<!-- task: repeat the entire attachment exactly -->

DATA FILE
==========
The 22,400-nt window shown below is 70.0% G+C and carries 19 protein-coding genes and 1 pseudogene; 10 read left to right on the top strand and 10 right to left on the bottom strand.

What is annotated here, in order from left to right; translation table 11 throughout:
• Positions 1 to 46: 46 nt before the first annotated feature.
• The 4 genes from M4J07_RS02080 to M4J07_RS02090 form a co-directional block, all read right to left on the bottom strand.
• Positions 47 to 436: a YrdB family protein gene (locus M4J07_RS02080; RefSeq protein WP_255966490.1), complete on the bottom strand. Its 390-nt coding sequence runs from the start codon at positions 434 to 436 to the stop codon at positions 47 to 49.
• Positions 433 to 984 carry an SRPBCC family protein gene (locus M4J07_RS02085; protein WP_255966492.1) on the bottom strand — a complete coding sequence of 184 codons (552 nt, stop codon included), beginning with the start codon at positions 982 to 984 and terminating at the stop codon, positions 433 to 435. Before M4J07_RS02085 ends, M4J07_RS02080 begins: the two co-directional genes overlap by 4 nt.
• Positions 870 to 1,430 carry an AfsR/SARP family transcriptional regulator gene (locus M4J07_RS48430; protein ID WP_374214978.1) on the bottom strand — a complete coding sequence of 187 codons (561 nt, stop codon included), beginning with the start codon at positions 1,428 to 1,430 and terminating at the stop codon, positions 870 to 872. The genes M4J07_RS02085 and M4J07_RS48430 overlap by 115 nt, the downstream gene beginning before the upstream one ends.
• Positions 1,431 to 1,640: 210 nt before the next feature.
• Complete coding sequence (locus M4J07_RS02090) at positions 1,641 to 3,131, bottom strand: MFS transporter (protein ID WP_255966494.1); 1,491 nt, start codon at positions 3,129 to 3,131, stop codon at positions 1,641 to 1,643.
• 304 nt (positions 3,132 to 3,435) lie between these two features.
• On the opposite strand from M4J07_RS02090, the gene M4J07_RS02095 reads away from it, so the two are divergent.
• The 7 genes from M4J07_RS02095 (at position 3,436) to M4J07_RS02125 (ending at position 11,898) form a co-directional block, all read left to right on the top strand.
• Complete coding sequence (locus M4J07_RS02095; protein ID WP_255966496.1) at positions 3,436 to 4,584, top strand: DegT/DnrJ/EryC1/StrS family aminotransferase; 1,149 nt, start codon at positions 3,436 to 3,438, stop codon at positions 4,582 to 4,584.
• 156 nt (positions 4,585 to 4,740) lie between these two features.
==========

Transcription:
The 22,400-nt window shown below is 70.0% G+C and carries 19 protein-coding genes and 1 pseudogene; 10 read left to right on the top strand and 10 right to left on the bottom strand.

What is annotated here, in order from left to right; translation table 11 throughout:
• Positions 1 to 46: 46 nt before the first annotated feature.
• The 4 genes from M4J07_RS02080 to M4J07_RS02090 form a co-directional block, all read right to left on the bottom strand.
• Positions 47 to 436: a YrdB family protein gene (locus M4J07_RS02080; RefSeq protein WP_255966490.1), complete on the bottom strand. Its 390-nt coding sequence runs from the start codon at positions 434 to 436 to the stop codon at positions 47 to 49.
• Positions 433 to 984 carry an SRPBCC family protein gene (locus M4J07_RS02085; protein WP_255966492.1) on the bottom strand — a complete coding sequence of 184 codons (552 nt, stop codon included), beginning with the start codon at positions 982 to 984 and terminating at the stop codon, positions 433 to 435. Before M4J07_RS02085 ends, M4J07_RS02080 begins: the two co-directional genes overlap by 4 nt.
• Positions 870 to 1,430 carry an AfsR/SARP family transcriptional regulator gene (locus M4J07_RS48430; protein ID WP_374214978.1) on the bottom strand — a complete coding sequence of 187 codons (561 nt, stop codon included), beginning with the start codon at positions 1,428 to 1,430 and terminating at the stop codon, positions 870 to 872. The genes M4J07_RS02085 and M4J07_RS48430 overlap by 115 nt, the downstream gene beginning before the upstream one ends.
• Positions 1,431 to 1,640: 210 nt before the next feature.
• Complete coding sequence (locus M4J07_RS02090) at positions 1,641 to 3,131, bottom strand: MFS transporter (protein ID WP_255966494.1); 1,491 nt, start codon at positions 3,129 to 3,131, stop codon at positions 1,641 to 1,643.
• 304 nt (positions 3,132 to 3,435) lie between these two features.
• On the opposite strand from M4J07_RS02090, the gene M4J07_RS02095 reads away from it, so the two are divergent.
• The 7 genes from M4J07_RS02095 (at position 3,436) to M4J07_RS02125 (ending at position 11,898) form a co-directional block, all read left to right on the top strand.
• Complete coding sequence (locus M4J07_RS02095; protein ID WP_255966496.1) at positions 3,436 to 4,584, top strand: DegT/DnrJ/EryC1/StrS family aminotransferase; 1,149 nt, start codon at positions 3,436 to 3,438, stop codon at positions 4,582 to 4,584.
• 156 nt (positions 4,585 to 4,740) lie between these two features.